2. Methods

2.1. Search Strategy

Searches were undertaken to identify the appropriate studies for inclusion in this review. Three databases used were: MEDLINE (via. OVID SP) (1946–2018), the Cochrane Database of Systematic Reviews (CDSR) (1996–2018), and the Web of Science Core Collection (1900–2018) (see Appendix A for details on the search). Only studies written in English were considered for inclusion.

2.2. Additional Searches

In addition to searching the databases above, handsearching into “Google Scholar” and the “Google Search Engine” was conducted using different combinations of the MeSH (Medical Subject Headings) and keyword searches used in the three databases. However, only papers that had previously been found in the search using the other three databases were found.

2.3. Search Criteria

The selection criteria were decided upon through thorough discussion and research.

2.4. Types of Study

Randomised control trials (RCTs) were included. They are the strongest in the hierarchy of evidence as causal inferences can be made, and concealment allocation and randomization avoid allocation bias and unbiased distribution of confounders. It was decided to keep controlled/comparative clinical trials within this review, as their double-blind methodology helps eliminate any bias. In vitro studies were to be excluded due to the potential for results not being reproduced within the clinical environment. Case series studies were omitted due to the lack of a control group.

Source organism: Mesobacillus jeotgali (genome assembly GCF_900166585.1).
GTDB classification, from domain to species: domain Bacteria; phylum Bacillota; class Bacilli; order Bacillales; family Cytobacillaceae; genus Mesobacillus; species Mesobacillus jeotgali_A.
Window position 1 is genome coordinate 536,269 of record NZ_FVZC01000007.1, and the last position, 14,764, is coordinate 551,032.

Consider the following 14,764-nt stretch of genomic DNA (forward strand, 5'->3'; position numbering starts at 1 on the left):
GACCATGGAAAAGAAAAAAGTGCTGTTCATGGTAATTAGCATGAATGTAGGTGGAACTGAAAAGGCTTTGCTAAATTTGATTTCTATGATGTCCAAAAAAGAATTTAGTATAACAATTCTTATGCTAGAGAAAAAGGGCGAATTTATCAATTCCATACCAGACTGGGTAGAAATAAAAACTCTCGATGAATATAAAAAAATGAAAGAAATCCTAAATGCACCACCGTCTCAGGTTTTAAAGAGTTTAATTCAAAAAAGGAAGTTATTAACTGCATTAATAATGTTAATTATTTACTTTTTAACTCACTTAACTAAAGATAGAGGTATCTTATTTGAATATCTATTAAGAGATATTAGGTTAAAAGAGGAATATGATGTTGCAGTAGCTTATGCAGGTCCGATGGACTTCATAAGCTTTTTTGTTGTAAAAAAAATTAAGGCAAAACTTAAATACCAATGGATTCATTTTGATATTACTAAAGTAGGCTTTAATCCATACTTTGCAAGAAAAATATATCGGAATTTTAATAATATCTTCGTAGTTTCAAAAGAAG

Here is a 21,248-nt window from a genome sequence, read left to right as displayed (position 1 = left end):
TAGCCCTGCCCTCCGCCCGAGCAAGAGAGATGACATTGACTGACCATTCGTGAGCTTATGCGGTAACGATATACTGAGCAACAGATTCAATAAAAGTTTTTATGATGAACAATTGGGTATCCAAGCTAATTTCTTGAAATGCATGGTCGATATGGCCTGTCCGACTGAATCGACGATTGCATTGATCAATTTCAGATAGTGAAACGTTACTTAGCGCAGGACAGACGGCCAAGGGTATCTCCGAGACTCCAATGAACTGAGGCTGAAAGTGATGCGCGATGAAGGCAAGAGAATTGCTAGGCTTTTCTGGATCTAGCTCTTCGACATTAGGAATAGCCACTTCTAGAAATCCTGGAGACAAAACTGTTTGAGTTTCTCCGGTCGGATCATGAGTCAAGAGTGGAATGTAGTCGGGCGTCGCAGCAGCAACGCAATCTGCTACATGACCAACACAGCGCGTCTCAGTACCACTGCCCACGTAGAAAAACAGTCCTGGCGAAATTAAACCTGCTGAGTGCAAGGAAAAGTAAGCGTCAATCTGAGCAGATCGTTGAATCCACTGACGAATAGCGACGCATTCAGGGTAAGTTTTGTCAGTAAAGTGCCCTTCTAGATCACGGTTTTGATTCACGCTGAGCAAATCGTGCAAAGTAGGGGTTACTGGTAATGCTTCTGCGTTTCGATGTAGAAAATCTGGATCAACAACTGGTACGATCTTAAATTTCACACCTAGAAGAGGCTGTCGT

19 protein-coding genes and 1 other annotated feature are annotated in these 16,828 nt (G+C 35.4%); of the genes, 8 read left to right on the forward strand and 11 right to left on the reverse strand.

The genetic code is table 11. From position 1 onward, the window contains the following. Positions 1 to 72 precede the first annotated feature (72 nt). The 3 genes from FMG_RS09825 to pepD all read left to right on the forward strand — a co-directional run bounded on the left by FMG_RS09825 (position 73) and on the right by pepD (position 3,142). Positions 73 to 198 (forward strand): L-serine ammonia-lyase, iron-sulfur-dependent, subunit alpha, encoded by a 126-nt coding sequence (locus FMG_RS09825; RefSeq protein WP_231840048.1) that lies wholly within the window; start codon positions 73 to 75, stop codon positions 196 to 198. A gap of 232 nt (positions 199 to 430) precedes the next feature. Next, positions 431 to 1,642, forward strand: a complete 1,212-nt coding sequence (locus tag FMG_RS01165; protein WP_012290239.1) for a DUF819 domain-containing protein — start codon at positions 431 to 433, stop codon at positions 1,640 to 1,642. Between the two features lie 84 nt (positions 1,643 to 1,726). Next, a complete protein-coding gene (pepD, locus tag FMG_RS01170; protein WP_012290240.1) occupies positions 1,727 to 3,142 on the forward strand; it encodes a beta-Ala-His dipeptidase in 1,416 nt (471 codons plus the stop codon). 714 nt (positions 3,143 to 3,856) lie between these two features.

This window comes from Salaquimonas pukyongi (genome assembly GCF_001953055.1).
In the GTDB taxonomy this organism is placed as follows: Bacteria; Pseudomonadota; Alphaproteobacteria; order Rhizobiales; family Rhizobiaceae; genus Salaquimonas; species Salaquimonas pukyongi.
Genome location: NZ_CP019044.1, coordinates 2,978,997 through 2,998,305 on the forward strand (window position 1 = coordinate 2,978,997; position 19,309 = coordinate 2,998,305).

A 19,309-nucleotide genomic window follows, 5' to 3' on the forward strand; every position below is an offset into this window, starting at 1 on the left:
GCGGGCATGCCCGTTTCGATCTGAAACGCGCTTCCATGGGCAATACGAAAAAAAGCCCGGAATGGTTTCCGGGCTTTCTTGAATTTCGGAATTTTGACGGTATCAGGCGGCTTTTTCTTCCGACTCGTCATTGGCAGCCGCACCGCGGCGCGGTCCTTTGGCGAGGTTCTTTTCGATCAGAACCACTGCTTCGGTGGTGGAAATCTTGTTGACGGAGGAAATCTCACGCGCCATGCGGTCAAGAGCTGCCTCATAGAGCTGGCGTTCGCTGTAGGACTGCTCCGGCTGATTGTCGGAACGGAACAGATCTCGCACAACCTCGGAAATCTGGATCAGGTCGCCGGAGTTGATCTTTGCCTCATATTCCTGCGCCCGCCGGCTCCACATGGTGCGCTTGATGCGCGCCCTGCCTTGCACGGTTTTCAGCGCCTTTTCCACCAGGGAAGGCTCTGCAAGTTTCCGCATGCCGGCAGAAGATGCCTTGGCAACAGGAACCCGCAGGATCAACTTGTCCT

2.5. Types of Participants

All patients, of either gender, had to be diagnosed with aggressive or chronic periodontitis and aged 18 or over. Chronic periodontitis cases usually have an abundance of plaque and calculus which match with the amount of periodontal destruction. Aggressive periodontitis is characterised by a rapid rate of disease progression, absence of any systemic involvement, and familial aggregation of cases [11].

2.6. Types of Intervention

All patients had to have received SRP with the control group treated with AB and a test group treated with aPDT. Therefore, studies without SRP were excluded. Only diode lasers had to have been used in the aPDT.

2.7. Types of Outcome Measure

Primary and secondary outcomes measuring probing depth (PD) and clinical attachment levels (CAL) were included. Probing depth and CAL are two of the most important indicators of periodontal health.
Primary outcome measures:
  • Probing depth changes.
Secondary outcome measures:
  • Clinical attachment level changes;
  • Bleeding on probing changes.

2.8. Search Outcome and Screening